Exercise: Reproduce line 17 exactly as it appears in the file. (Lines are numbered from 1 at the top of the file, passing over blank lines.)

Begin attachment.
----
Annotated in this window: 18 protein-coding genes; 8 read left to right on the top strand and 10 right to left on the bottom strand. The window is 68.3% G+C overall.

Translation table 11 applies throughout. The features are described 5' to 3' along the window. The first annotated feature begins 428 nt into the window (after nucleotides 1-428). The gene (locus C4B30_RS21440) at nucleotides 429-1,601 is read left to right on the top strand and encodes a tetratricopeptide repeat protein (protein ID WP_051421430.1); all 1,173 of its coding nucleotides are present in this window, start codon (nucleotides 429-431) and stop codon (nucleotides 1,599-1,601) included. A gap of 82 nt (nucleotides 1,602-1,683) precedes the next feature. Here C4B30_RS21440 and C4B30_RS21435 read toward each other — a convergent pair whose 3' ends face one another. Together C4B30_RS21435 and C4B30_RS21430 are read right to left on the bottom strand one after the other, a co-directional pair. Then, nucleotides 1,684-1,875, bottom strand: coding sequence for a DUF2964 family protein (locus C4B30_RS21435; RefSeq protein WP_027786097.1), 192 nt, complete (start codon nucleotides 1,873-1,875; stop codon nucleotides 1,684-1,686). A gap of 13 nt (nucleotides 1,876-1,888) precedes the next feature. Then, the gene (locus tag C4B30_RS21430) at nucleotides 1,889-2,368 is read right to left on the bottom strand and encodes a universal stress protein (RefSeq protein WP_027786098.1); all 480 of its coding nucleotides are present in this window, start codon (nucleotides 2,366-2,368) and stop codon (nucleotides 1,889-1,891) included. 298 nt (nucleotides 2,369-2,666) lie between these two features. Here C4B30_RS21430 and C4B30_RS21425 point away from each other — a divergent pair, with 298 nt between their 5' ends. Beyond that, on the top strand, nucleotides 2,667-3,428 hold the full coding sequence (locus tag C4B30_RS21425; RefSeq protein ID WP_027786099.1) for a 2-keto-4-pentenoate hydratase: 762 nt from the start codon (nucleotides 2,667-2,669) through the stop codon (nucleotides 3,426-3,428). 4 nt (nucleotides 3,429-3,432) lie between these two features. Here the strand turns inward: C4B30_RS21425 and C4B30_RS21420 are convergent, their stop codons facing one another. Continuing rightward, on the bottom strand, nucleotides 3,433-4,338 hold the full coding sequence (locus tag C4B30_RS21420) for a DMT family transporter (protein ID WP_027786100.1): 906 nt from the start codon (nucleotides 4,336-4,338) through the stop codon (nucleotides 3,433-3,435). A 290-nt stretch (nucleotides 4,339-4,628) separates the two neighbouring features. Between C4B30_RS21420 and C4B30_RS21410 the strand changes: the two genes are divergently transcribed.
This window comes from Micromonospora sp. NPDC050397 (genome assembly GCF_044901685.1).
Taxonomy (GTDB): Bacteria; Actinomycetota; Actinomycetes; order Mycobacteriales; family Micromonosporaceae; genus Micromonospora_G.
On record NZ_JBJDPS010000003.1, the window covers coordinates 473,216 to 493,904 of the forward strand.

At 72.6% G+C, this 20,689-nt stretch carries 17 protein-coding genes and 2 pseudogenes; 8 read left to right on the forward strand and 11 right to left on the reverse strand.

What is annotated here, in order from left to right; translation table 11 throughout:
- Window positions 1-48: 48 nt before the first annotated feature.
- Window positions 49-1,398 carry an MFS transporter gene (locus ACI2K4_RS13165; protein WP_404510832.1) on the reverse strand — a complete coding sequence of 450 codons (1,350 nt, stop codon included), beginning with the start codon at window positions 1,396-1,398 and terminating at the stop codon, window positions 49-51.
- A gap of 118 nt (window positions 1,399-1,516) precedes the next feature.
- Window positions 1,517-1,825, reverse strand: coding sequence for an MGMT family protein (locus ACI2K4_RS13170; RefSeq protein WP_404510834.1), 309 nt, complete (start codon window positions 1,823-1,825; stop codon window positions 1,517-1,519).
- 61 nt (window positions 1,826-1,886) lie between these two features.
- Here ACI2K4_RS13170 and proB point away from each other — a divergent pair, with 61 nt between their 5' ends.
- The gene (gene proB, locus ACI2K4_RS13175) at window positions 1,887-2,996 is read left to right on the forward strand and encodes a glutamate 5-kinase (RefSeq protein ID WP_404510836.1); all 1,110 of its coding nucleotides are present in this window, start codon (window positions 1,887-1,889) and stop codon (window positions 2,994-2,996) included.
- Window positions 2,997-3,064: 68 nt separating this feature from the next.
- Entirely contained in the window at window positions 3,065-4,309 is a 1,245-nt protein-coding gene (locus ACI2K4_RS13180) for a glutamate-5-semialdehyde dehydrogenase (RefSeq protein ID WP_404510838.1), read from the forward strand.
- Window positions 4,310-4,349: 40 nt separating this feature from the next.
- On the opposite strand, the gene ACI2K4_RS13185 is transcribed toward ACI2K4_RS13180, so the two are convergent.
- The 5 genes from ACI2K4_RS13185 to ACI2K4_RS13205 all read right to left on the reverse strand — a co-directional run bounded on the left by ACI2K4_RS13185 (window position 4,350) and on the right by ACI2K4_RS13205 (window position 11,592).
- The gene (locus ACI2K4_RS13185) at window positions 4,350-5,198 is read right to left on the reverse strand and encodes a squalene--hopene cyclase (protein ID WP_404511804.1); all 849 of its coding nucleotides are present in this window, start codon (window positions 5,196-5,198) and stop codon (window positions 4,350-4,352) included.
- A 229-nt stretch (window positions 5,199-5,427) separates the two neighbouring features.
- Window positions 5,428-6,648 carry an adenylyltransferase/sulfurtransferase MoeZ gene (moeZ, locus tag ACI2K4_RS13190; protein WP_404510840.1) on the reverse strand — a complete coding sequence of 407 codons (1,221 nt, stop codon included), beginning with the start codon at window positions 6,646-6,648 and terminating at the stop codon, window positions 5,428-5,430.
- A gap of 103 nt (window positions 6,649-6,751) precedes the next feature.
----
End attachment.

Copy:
- Window positions 4,310-4,349: 40 nt separating this feature from the next.